Synthetic polymers are indispensable in our modern society, yet the current reliance on petroleum resources and the persistence of plastic wastes in the environment have required new strategies such as a shift toward renewable feedstock, (bio)degradable materials, and accelerated degradations. The team of one chemist and one chemical engineer will direct the IREC students to tackle the issue from multiple perspectives. On the one hand, students will synthesize (bio)degradable polymers from partially or wholly biobased monomers via catalytic approaches. These include polyesters, polycarbonates, poly(silyl ether)s, as well as their copolymers. On the other hand, novel polymer architectures such as cyclic and brush type polymers will be constructed to explore their unique properties and potential applications. Special attention will be given to functionalized polymers that are stimuli-responsive or self-healable. Their thermo-mechanical properties will be characterized via various spectroscopic and analytical techniques such as gel permeation chromatography, differential scanning calorimetry, and dynamic mechanical analysis.
Mentors: Wayne Seames (Chem Eng), Xiaodong Hou (Institute for Energy Studies), Steve Nordeng (Geology)
Rare earth elements (REEs) have been identified by the United States Geological Survey as critical mineral commodities. New reliable, economic and environmentally suitable domestic REE resources must be realized. REEs have been found in concentrations that may be viable for recovery and purification in geologically young organic sediments (i.e. coals and crude oils), yet not in all sources. While there are hypotheses about why REEs are found in certain coals and crudes, no systematic study has been performed that would allow resource extractors to forecast where viable REE concentrations are found. In this project, the student will study selected core organic sediment samples to increase our understanding of REE geological distributions from Williston basin geological strata. The student will work with the geologists to identify a suite of samples to study, with the chemical engineers to learn how to dissolve the inorganic minerals out of the coal, and then learn and use a graphite furnace atomic adsorption spectrometer to determine the concentration of one or more target rare earth elements from the dissolved samples.
Mentors: Nasah (Institute for Energy Studies) and Mann (Chem Eng)
Chemical Looping Combustion (CLC) is a promising power generation technology where Carbon Dioxide from fossil fuel combustion can be easily captured for storage or utilization. It consists of using a metal oxide such as Hematite (rust) as an oxygen carrier that “loops” oxygen between an air reactor and a fuel reactor. This ensures that fuels such as coal can be combusted in a Nitrogen-free environment to produce a pure, capture-ready stream of Carbon Dioxide. However, several challenges need to be overcome before the technology is ready for commercialization, with the biggest ensuring complete conversion of solid fuels. Solid fuel combustion in CLC involves a solid-solid reaction between the fuel and oxygen carrier at moderate temperatures when compared to current technology. This results in Kinetic and mass transfer challenges which need to be addressed. At UND, research is currently ongoing to overcome these limitations through development of more effective oxygen carriers and reactor vessels. In this project, REU students will assist with designing, procuring and testing multiple bench and laboratory scale systems. They will learn about important chemical engineering principles such as kinetics, transport phenomena and thermodynamics viewed through a CLC lens.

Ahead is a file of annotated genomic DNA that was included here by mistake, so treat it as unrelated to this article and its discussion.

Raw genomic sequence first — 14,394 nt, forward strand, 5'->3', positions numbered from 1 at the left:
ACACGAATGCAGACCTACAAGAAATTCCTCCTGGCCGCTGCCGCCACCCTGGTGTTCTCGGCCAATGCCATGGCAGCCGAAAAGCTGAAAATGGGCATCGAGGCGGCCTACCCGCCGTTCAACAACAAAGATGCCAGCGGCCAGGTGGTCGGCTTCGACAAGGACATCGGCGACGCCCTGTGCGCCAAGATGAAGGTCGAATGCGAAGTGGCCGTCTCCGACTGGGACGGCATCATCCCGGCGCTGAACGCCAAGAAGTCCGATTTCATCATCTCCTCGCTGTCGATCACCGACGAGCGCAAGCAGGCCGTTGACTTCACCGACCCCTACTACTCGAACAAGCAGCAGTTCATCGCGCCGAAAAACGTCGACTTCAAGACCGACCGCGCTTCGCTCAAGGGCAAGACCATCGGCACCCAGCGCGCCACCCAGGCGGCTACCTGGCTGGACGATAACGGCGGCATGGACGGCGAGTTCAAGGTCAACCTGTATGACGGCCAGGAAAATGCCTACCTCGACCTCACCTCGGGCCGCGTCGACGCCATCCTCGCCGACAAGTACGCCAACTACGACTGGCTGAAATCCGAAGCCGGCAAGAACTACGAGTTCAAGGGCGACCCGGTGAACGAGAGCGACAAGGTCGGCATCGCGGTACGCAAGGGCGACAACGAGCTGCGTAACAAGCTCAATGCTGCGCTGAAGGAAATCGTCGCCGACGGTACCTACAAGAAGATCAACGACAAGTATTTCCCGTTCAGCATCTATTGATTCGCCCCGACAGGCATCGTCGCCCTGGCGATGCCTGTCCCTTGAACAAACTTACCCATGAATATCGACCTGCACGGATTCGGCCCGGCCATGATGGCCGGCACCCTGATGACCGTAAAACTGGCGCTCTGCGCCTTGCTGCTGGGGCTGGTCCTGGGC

Mentors: Xiaodong Hou (Institute for Energy Studies) and Guodong Du (Chemistry)
The overall goal of this project is to develop novel polycarbonate-based electrolytes for all solid-state Li-ion batteries (LIBs). The dominant electrolyte in todays’ commercial LIBs is a liquid solution of lithium hexafluorophosphate (LiPF6) dissolved in a mixture of cyclic and linear organic carbonates (e.g., ethylene carbonate (EC), ethyl methyl carbonate (EMC)). The extreme flammability of those carbonate-based solvents and the sensitivity of LiPF6 to moisture have posed great challenges in safety and the cycling life at elevated temperatures that are still the main barriers for applications in Electric Vehicles (EVs). All Solid-state battery with a solid electrolyte is debatably the next generation Li-ion battery as it is expected to be a fundamental solution to the safety issue. This collaborative work will capitalize Dr. Du’s expertise in polymer synthetic chemistry and Dr. Hou’s experience in LIBs. REU students working on this collaborative project will: 1) learn laboratory techniques of synthetic chemistry; 2) learn advanced materials characterization techniques such as NMR and DSC; and 3) gain hands-on experience in Lithium battery assembly and electrochemical performance testing.
Mentors: Mann (Chem Eng) and Hou (Institute for Energy Studies)